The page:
DEAR MISS MANNERS: I happen to be very good at remembering names and faces of people to whom I have been introduced before. I have noticed, however, that this is not a universal trait.
If you are introduced to someone or if someone comes up and introduces themselves to you, and you distinctly remember having met them before, what is the proper response? Do you play along and act as though you are indeed meeting them for the first time, or is there a gentle way of letting them know that you have met before without leaving them feeling embarrassed for not remembering you?
GENTLE READER: Have you considered running for public office? Being able to remember people's names is gold for politicians, and if you won, you might not have the problem of people's not remembering yours.
Miss Manners also has a less strenuous and less expensive way for you to help your less fortunate fellow citizens. That is to advance on them announcing your name and where you met, giving them the opportunity to say, "Yes, yes, of course," just as if they had remembered.
DEAR MISS MANNERS: What happened to the "rule" that said family members do not host bridal or baby showers?
GENTLE READER: Nothing happened to the rule; it's still there. It is the sense that it is cheeky to ask for presents for your relatives that something happened to.
DEAR MISS MANNERS: What is the proper etiquette for a mother who is insufferable?
Currently my father is ill and all the talk is what my mother had to suffer -- how much she stayed up late, how far she had to drive -- along with the running commentary, while my father is gravely ill, of how fat all my sisters and I are, what color nail polish we are using, what we are wearing, etc.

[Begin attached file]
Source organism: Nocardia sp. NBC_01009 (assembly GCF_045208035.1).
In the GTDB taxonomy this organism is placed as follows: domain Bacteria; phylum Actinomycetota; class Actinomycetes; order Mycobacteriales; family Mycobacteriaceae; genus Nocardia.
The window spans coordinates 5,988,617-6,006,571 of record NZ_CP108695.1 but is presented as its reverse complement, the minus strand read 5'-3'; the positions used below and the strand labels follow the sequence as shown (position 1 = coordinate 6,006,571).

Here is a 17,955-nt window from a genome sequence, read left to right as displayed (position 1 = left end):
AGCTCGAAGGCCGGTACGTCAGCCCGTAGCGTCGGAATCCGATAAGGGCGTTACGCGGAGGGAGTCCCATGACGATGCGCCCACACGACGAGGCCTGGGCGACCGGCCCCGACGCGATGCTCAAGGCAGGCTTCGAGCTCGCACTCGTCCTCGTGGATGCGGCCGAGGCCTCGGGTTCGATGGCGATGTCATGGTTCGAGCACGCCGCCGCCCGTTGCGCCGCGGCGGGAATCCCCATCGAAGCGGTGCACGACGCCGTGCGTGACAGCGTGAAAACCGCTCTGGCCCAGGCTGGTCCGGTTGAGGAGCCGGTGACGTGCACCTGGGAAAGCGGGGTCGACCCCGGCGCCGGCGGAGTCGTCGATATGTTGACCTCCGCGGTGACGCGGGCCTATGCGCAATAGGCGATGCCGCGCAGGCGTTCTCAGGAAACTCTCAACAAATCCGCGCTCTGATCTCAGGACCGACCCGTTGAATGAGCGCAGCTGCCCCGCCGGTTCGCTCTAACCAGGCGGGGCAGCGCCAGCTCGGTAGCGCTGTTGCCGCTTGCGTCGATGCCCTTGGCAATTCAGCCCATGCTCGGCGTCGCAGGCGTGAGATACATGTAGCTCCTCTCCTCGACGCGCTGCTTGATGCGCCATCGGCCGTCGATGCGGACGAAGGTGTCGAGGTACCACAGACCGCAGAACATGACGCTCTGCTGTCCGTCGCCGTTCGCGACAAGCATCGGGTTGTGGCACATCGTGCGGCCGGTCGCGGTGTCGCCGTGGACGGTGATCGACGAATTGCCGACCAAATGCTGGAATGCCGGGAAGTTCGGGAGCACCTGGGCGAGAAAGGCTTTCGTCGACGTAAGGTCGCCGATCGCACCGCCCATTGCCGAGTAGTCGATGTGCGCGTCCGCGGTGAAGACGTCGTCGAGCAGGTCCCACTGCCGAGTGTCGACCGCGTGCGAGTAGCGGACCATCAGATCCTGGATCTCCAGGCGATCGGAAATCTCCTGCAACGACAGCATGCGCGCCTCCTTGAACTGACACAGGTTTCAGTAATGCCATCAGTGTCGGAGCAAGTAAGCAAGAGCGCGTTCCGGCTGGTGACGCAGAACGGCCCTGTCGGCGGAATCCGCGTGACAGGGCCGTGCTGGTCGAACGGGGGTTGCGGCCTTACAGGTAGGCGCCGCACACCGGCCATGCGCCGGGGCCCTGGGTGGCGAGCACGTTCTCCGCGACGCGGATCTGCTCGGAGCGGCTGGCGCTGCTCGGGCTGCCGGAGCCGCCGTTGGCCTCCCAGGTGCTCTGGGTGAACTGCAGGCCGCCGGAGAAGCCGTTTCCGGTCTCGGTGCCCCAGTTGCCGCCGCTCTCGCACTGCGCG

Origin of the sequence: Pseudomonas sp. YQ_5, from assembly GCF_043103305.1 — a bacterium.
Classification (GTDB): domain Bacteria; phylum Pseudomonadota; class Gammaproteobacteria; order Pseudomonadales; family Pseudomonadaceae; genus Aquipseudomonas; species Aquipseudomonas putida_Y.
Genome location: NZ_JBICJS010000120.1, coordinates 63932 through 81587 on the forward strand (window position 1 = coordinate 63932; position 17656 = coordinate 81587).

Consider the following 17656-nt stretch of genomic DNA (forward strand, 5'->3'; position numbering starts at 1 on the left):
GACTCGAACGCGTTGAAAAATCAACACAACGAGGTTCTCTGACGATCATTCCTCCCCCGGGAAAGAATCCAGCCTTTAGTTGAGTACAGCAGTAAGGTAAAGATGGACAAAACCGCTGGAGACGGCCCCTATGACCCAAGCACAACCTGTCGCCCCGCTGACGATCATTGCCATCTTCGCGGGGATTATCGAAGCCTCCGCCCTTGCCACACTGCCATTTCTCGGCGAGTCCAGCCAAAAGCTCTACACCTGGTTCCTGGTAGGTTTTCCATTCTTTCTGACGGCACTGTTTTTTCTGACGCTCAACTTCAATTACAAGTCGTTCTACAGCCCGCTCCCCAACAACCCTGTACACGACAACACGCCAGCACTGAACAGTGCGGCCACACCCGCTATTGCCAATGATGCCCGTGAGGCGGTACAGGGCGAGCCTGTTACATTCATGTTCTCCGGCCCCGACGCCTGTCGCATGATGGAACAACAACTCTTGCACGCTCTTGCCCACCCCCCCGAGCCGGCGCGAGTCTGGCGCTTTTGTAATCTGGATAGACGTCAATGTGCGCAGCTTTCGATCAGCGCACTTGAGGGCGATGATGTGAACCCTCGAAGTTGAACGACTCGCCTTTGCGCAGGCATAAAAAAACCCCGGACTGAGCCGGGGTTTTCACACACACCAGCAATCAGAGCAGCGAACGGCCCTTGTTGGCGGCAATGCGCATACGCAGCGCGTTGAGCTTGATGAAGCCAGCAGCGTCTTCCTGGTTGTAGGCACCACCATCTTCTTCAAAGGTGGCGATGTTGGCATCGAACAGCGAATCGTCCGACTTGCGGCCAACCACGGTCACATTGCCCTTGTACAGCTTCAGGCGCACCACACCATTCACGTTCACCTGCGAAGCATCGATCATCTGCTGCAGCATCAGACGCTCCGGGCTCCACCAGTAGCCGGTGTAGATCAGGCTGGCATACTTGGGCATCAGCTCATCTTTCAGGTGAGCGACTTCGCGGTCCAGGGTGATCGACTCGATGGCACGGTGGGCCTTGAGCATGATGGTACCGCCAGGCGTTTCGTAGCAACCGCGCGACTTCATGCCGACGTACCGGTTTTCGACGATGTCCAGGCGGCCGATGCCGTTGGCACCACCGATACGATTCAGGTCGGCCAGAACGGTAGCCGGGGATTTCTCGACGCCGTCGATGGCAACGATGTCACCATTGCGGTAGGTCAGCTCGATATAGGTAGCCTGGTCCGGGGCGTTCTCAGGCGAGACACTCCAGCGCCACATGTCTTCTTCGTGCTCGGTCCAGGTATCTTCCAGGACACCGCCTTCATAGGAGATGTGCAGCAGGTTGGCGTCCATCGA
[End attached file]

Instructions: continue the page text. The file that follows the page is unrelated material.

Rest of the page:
Worse than that is her belief that her "thinking" made him well (vs. any efforts by doctors and medications) -- her rudeness and threatening of hospital personnel, her refusal to have any religious personnel present even though my father is a religious man.
This woman abused me as a child constantly and I have no desire to have any relationship with her, particularly not one of further abuse. Anyway, this psycho says she wants me to not have a visit with my father unless I say that her methods are right and no others are necessary.
GENTLE READER: You are asking Miss Manners the wrong question. It should be "What is the proper etiquette toward a father who is gravely ill?"
The answer is to avoid embroiling him in a quarrel with the person who is taking care of him. Insufferable as your mother may be, you point out that you have been suffering her, as it were, for many years. If saying, "Sure, sure, if you say so" a few times more buys you time with your father and relieves him from suffering through a feud, it strikes Miss Manners as the decent thing to do.